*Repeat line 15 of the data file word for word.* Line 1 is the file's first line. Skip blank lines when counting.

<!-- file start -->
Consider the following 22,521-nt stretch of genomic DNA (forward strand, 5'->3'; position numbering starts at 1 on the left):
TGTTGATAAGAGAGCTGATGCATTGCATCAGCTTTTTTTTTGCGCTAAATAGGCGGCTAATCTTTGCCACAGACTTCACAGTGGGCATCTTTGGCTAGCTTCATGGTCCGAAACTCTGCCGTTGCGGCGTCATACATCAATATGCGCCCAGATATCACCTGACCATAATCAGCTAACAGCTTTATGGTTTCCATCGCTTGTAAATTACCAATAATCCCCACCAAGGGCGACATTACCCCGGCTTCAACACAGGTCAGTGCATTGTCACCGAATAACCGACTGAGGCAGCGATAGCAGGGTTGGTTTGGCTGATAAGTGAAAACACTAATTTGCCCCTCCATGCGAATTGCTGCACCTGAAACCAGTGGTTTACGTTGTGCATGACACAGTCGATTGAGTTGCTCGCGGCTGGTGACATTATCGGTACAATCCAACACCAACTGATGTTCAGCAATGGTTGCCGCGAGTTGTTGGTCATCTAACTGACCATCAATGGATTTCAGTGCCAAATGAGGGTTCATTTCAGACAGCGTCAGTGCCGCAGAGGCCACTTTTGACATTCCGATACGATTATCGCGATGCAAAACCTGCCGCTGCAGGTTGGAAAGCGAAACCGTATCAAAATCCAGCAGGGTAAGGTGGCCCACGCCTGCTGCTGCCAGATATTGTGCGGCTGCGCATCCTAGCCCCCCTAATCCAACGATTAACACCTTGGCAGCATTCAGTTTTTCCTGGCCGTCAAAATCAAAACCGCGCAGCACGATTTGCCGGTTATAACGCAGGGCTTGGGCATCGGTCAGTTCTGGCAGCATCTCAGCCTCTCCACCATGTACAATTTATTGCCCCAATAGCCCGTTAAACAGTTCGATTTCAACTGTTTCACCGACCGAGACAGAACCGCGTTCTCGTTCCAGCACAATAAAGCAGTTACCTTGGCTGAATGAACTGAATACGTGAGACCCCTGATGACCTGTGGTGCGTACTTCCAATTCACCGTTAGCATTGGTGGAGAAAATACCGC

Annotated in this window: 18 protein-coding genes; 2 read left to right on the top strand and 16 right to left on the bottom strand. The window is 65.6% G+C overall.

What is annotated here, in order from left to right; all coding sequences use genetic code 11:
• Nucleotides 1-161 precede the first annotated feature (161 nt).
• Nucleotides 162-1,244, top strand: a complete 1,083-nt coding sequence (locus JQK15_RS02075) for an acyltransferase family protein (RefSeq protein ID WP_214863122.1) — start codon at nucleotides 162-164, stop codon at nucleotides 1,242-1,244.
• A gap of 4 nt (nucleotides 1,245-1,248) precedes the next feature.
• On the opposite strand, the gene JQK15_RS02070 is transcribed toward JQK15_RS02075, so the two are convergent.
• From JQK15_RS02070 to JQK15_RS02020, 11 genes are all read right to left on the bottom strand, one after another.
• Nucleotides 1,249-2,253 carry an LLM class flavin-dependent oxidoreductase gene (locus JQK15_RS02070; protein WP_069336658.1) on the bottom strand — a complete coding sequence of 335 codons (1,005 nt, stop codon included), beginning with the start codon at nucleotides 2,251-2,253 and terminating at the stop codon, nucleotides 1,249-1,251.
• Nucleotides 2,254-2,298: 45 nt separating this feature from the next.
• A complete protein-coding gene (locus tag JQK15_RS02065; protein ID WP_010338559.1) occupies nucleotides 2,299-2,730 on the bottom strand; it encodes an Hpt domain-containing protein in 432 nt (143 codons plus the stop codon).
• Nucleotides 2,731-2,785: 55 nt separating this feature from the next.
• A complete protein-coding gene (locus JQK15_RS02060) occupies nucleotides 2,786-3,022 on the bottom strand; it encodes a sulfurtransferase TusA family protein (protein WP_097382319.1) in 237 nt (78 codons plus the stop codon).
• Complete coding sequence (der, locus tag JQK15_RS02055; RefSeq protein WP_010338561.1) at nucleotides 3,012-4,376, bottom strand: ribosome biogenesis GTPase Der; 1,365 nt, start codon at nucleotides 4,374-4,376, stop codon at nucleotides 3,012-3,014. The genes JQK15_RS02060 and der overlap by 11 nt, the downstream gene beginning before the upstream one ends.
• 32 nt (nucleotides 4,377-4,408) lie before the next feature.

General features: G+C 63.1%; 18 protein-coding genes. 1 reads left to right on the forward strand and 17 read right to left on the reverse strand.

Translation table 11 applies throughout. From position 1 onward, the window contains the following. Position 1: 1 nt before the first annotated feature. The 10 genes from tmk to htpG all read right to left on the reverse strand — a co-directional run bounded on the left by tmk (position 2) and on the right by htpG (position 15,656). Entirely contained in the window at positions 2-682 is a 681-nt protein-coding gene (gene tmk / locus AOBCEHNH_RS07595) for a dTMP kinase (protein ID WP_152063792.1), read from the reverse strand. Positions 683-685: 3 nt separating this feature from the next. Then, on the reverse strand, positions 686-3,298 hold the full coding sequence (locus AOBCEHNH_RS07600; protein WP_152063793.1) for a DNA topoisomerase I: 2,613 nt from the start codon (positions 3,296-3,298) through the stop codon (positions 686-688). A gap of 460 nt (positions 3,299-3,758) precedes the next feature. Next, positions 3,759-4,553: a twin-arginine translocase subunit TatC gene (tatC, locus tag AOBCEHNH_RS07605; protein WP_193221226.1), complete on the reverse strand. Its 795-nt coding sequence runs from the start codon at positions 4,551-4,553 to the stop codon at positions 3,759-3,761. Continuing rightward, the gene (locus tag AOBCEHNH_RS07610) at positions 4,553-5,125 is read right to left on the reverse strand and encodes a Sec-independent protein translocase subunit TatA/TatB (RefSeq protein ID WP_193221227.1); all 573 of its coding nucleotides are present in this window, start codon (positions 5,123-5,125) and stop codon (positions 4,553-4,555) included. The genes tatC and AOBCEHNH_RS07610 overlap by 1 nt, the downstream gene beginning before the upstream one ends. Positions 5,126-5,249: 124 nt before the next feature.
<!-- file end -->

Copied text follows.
• Complete coding sequence (der, locus tag JQK15_RS02055; RefSeq protein WP_010338561.1) at nucleotides 3,012-4,376, bottom strand: ribosome biogenesis GTPase Der; 1,365 nt, start codon at nucleotides 4,374-4,376, stop codon at nucleotides 3,012-3,014. The genes JQK15_RS02060 and der overlap by 11 nt, the downstream gene beginning before the upstream one ends.